Finding a Critical Peace Education Praxis of My Own: A Reflexive Inquiry into Peace and Conflict Studies Curriculum and Scholarship on Sexual and Gender-Based Violence



Cooper, Bonnie

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The nuances of sexual and gender-based violence (SGBV) are significantly overlooked in Peace and Conflict Studies (PACS) theory and practice. The incomplete framing of SGBV in PACS scholarship and curriculum effectually limits data analysis (Davies and True, 2015), misleads intervention suggestions (Confortini, 2006, p. 349), weds womanhood and victimhood (Garcia Gonzalez, 2016, p. 1), erases the lived experiences of SGBV in peace education scholarship (Mizzi, 2010, p. 1), and asserts colonial voice by reinscribing the gender binary (McLeod and O’Reilly, 2019). To remedy this, PACS scholars and educators must actively combat the academic erasure of SGBV in scholarship and curriculum, and question how to use a critical peace education practice to teach PACS students about sexual and gender-based violence. By reflecting on the lived experiences of a PACS education, this dissertation uses autoethnography and critical active research to aid in the development of a course on SGBV. Through this methodology the operationalization of a critical peace education praxis is considered, context for the course is explored, and tangible content is curated. Together, praxis, context, and content result in a holistic consideration of how to teach PACS students about SGBV. Keywords: sexual and gender-based violence, peace and conflict studies, critical peace education, critical reflexive action research, autoethnography, syllabus design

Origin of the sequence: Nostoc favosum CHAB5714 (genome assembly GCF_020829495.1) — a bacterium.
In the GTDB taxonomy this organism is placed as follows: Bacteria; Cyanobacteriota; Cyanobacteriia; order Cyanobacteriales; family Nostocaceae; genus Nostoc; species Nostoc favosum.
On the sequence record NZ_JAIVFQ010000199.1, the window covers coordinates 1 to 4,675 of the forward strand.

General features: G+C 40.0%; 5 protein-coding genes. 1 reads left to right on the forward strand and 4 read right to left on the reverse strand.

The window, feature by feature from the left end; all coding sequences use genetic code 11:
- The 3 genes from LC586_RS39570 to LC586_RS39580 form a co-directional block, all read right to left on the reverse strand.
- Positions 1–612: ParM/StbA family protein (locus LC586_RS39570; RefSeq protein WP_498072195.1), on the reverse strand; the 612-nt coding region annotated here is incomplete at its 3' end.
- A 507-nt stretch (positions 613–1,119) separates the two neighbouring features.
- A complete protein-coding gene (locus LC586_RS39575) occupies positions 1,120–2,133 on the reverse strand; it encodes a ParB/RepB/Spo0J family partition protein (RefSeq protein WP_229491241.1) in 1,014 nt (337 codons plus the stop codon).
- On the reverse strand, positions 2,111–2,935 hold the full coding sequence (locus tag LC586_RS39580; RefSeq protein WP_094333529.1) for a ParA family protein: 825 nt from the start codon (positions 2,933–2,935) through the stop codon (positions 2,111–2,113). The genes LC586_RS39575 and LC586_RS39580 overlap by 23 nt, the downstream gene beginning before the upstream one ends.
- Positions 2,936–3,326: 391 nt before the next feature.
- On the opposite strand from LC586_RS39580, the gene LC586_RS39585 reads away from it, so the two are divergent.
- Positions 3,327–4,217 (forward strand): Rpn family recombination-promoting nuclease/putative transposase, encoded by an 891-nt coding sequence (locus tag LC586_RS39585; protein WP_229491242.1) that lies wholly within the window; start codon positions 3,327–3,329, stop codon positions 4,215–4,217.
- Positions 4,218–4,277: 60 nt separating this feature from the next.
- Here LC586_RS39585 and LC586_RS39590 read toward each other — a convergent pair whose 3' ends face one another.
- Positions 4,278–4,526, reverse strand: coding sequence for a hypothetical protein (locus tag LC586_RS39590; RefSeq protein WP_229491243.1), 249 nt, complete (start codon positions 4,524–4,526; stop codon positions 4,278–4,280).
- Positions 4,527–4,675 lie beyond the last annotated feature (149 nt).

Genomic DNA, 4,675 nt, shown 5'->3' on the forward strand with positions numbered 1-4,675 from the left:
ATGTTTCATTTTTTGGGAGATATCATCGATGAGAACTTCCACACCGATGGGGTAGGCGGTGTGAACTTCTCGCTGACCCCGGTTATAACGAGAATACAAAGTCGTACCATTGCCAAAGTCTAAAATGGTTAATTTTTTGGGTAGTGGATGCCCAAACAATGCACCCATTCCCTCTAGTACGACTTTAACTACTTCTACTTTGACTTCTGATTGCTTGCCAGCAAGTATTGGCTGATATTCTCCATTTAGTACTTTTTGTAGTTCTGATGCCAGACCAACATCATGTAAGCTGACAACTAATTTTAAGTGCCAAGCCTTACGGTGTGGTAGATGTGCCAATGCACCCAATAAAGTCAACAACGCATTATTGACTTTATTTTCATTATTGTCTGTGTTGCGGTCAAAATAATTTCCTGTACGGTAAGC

Critical peace education, Sexual and gender-based violence, Peace and conflict studies, Critical reflexive action research, Autoethnography, Syllabus design